Welcome to summer, friends. It's here, get excited.
It's officially the season for road trips, sand volleyball, water skiing, and sleeping under the stars. And no, I haven't done any of these things yet--have you? I have, however, gone on picnics, gotten caught in a summer rainstorm, hung out in a garden with my sketchbook, and taken up exploring on my bike, so I guess I've got a good start. Summer makes me free.
Except for the fact that I don't actually get summers off anymore. Sigh. Welcome to real life, I know...
In other news, Spoon has left me. Really. Like I haven't seen her in a week and a half. She even took the cat.
Okay, she didn't really just up and leave...I knew she was going. She's on an epic adventure--involving mountains, Mumford & Sons, white tigers, and the desert. Sounds fabulous, right? Yes. And I'm not completely certain, but as far as I know, at least, she's having a pretty fine time.
|This is what she left me for. You're right, there's no competition.|
I can, however, make a pretty good mojito. Not that it's that difficult...mojitos are simply fresh mint and lime, muddled together with a bit of simple syrup, topped off with club soda, white rum, and crushed ice. Yeah, they're kind of girly, but mmmmm...so so tasty. And perfect for summer. Want to learn how to make them? It's really easy, and you get to muddle stuff--I'll show you!
Before I go on, I have to tell you about my first experience with mojitos, which was last summer. We drank them on the roof. Obviously, this was great fun, so naturally I now associate mojitos with summertime and happiness. I haven't yet figured out how to get on the roof of my current building, so that will have to be an adventure for another time. I'm sure there must be some way, though...
Anyway, we have our very own supply of mint, thanks to the mini herb garden that Spoon has planted out on the balcony, so there is ample supply for drink-making. We also thought it might be fun to play around with the mojito concept a bit, and put our own twist on it, which thus far has consisted of adding (what else?) rhubarb and/or ginger. Not like we ever get excited about those, right? If these combinations sound odd, you should know that both flavors worked beautifully with the mint and lime--fabulous and refreshing. There will be more mojito experiments to come, though...but not til Spoon returns to Minnesota.
Spoon, I don't think I can bear the thought of mojitos without you. Come back. I'll make us popcorn.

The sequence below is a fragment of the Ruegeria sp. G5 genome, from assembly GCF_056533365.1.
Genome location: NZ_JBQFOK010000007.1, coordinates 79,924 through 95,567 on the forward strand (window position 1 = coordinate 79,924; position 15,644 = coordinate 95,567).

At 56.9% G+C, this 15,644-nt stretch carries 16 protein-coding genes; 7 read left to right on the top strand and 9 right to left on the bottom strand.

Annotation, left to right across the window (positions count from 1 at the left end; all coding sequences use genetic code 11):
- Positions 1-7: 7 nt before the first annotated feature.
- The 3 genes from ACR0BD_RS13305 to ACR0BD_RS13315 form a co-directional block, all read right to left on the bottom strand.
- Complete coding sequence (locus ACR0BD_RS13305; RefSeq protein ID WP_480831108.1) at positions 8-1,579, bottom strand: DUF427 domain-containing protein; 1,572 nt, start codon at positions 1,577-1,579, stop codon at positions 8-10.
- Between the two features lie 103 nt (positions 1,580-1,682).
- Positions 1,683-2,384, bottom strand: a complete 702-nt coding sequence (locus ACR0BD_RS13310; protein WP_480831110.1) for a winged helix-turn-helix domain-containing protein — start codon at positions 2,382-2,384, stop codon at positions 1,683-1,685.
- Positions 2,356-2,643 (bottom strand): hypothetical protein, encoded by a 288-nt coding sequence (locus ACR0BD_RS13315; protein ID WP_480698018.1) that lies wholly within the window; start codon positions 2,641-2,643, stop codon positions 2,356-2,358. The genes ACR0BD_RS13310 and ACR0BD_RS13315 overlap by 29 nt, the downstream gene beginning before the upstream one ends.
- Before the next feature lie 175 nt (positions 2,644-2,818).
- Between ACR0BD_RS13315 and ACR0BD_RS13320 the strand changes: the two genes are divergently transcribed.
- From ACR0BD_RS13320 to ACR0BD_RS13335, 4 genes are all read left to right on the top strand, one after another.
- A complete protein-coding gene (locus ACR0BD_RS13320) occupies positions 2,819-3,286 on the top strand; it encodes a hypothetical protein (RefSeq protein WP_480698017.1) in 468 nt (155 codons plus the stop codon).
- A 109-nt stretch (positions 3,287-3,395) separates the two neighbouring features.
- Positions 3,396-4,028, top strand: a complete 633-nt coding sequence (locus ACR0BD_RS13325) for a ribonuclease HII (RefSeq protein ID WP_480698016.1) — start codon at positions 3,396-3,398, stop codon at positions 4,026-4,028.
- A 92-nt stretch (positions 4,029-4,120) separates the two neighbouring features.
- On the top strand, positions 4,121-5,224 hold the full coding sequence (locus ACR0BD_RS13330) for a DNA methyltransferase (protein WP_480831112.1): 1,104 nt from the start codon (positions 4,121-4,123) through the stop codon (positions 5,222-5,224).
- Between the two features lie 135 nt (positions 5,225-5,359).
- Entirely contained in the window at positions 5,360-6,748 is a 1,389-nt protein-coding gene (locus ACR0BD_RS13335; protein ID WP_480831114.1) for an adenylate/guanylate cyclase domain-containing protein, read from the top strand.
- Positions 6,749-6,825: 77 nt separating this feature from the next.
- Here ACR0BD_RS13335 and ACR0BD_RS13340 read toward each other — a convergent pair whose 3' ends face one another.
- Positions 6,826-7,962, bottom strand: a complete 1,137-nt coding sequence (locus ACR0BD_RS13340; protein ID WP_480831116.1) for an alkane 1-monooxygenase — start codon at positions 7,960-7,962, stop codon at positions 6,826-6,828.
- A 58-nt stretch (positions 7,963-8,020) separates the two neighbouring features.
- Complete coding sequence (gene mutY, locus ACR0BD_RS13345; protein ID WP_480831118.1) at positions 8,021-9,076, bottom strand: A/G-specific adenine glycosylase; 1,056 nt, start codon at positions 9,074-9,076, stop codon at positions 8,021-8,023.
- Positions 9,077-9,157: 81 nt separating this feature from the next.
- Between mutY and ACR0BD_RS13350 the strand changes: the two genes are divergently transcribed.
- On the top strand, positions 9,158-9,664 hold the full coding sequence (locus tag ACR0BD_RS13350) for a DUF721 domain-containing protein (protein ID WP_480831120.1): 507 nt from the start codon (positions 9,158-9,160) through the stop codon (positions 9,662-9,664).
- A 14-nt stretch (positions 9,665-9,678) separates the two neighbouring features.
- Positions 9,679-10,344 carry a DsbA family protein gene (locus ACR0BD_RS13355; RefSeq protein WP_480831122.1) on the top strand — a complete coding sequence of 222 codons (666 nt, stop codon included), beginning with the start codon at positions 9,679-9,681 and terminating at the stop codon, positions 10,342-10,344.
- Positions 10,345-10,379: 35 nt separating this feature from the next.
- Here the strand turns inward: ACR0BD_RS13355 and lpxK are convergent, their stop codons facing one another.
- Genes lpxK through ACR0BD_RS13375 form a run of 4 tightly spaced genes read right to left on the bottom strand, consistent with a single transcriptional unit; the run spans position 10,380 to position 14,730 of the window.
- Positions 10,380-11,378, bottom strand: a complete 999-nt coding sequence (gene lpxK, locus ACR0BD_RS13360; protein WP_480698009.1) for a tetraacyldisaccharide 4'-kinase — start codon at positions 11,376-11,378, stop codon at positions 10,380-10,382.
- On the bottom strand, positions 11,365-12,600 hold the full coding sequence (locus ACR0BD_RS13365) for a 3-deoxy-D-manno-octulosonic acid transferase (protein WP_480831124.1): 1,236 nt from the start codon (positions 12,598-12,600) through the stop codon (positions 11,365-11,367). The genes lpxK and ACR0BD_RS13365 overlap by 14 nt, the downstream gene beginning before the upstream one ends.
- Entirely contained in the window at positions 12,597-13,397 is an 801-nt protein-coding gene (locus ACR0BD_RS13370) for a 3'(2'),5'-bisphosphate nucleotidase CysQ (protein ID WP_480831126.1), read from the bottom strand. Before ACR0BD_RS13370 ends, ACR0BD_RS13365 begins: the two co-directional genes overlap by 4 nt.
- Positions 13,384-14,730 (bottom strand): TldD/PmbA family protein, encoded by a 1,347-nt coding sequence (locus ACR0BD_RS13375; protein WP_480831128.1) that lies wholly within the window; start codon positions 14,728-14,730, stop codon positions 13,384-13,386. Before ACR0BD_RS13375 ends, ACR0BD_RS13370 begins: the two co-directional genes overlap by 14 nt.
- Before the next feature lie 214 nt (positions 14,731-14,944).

according to ginger and spoon, adapted from the folks at Bacardi
1/2 lime, cut into wedges12 mint leaves
1-2 Tbsp simple syrup, or to taste*
1 part white rum
3 parts club soda
1. Tear up your mint leaves and put them in the bottom of a glass
2. Throw your lime wedges in with the mint, and add the simple syrup
3. Muddle everything together with a pestle--we don't have one of these, so we used the end of a big spoon. Make sure you muddle everything really well, so the flavors of the mint and lime really come out..this is important! We think this step is pretty fun, as well.
4. Add the rum, and top off with the club soda and the crushed ice. You can just use whole ice cubes, but the crushed stuff makes the drink colder faster, plus it looks better. It's also fun to make the crushed ice, especially when you use a hammer, as we've found.
5. If you're fancy, you can stick a lime on the side of the glass as a garnish. Otherwise, enjoy!
*simple syrup is really simple, ha--it is just equal parts water and sugar, heated until the sugar dissolves and then cooled. It's really just sugar-water, but it is better than just adding sugar to your drink, because this way the sugar is already dissolved.
Finally, the last time we made mojitos, I muddled my lime and mint with some ginger-rhubarb sauce that I had in the fridge--so like a rhubarb mojito (this is why it looks kind of weird in the picture). Spoon added fresh grated ginger to her lime/mint muddle, so hers was just a mojito + ginger. They were both fabulous--be creative, I'm sure we'll be thinking up more ideas in the future as well!
"There is no shortage of good days. It is good lives that are hard to come by. A life of good days lived in the senses is not enough. The life of sensation is the life of greed; it requires more and more. The life of the spirit requires less and less; time is ample and its passage sweet."